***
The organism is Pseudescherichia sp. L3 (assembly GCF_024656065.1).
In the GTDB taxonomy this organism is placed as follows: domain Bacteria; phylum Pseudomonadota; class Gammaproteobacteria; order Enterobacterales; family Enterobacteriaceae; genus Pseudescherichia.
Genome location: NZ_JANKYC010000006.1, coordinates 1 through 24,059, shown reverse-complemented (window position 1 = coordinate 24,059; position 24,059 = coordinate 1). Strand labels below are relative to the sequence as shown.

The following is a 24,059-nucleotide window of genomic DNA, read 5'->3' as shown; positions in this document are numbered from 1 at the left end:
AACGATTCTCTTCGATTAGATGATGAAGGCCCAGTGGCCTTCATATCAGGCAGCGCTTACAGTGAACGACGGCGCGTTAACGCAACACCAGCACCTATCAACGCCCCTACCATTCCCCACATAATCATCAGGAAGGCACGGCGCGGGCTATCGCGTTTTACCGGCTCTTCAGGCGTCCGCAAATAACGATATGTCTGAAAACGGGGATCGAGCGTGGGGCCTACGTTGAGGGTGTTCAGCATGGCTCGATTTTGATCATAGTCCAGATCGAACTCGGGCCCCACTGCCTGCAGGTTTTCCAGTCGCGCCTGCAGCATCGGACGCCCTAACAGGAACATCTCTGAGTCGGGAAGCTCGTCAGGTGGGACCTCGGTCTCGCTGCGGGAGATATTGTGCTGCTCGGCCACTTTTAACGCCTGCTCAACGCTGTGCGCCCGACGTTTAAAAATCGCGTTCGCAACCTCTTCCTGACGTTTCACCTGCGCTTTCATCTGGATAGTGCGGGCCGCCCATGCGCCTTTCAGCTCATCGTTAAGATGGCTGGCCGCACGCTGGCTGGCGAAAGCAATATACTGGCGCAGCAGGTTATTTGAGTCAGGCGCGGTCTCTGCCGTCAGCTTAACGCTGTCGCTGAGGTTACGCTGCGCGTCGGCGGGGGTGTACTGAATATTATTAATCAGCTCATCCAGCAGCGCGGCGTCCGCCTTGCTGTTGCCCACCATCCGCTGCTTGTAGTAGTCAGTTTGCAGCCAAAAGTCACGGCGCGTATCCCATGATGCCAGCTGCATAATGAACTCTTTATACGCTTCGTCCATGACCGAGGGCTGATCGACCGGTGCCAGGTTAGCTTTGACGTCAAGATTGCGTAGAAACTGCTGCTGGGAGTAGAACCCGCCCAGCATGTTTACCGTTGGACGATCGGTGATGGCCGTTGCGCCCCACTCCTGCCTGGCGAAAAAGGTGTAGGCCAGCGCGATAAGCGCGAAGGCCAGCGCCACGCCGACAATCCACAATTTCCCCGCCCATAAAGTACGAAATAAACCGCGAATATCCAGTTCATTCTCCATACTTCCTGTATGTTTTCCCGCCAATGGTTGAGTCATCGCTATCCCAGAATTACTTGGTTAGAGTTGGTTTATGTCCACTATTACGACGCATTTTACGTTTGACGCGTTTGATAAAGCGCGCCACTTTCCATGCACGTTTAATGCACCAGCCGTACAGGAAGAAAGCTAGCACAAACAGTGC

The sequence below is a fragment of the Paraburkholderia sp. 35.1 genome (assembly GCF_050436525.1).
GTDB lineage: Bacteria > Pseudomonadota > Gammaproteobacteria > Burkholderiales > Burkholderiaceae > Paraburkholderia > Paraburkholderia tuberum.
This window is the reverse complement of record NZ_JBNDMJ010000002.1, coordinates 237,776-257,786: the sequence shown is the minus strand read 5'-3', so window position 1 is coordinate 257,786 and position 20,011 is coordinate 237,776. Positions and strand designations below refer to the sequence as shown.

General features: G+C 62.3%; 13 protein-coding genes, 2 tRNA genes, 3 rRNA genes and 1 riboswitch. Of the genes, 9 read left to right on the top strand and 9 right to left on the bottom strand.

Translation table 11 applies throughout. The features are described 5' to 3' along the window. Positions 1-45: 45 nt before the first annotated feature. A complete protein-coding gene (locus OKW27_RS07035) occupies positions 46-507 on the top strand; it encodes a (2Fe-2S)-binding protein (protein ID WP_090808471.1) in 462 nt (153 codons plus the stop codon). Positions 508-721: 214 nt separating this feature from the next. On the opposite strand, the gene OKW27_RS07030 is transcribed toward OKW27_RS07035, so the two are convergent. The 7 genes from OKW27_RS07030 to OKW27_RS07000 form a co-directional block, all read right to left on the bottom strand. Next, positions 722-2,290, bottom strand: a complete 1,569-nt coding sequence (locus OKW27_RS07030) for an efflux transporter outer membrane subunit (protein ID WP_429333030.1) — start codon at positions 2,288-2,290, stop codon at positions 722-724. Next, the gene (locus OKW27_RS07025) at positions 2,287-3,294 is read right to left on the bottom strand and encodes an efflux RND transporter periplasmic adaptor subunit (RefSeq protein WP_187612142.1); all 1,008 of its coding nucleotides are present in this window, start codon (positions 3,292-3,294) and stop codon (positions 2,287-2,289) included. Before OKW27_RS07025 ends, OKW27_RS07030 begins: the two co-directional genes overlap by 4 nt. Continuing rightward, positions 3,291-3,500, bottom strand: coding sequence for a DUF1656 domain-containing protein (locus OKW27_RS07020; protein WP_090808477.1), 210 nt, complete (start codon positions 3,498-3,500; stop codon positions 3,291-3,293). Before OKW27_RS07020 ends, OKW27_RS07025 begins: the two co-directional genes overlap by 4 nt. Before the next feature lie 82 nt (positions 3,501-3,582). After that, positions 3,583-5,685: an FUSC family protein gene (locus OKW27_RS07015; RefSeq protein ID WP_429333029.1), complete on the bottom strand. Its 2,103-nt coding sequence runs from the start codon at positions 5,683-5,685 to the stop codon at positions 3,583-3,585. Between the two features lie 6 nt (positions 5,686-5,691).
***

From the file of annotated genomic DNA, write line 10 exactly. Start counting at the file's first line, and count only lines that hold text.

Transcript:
Translation table 11 applies throughout. The features are described 5' to 3' along the window. Positions 1-45: 45 nt before the first annotated feature. A complete protein-coding gene (locus OKW27_RS07035) occupies positions 46-507 on the top strand; it encodes a (2Fe-2S)-binding protein (protein ID WP_090808471.1) in 462 nt (153 codons plus the stop codon). Positions 508-721: 214 nt separating this feature from the next. On the opposite strand, the gene OKW27_RS07030 is transcribed toward OKW27_RS07035, so the two are convergent. The 7 genes from OKW27_RS07030 to OKW27_RS07000 form a co-directional block, all read right to left on the bottom strand. Next, positions 722-2,290, bottom strand: a complete 1,569-nt coding sequence (locus OKW27_RS07030) for an efflux transporter outer membrane subunit (protein ID WP_429333030.1) — start codon at positions 2,288-2,290, stop codon at positions 722-724. Next, the gene (locus OKW27_RS07025) at positions 2,287-3,294 is read right to left on the bottom strand and encodes an efflux RND transporter periplasmic adaptor subunit (RefSeq protein WP_187612142.1); all 1,008 of its coding nucleotides are present in this window, start codon (positions 3,292-3,294) and stop codon (positions 2,287-2,289) included. Before OKW27_RS07025 ends, OKW27_RS07030 begins: the two co-directional genes overlap by 4 nt. Continuing rightward, positions 3,291-3,500, bottom strand: coding sequence for a DUF1656 domain-containing protein (locus OKW27_RS07020; protein WP_090808477.1), 210 nt, complete (start codon positions 3,498-3,500; stop codon positions 3,291-3,293). Before OKW27_RS07020 ends, OKW27_RS07025 begins: the two co-directional genes overlap by 4 nt. Before the next feature lie 82 nt (positions 3,501-3,582). After that, positions 3,583-5,685: an FUSC family protein gene (locus OKW27_RS07015; RefSeq protein ID WP_429333029.1), complete on the bottom strand. Its 2,103-nt coding sequence runs from the start codon at positions 5,683-5,685 to the stop codon at positions 3,583-3,585. Between the two features lie 6 nt (positions 5,686-5,691).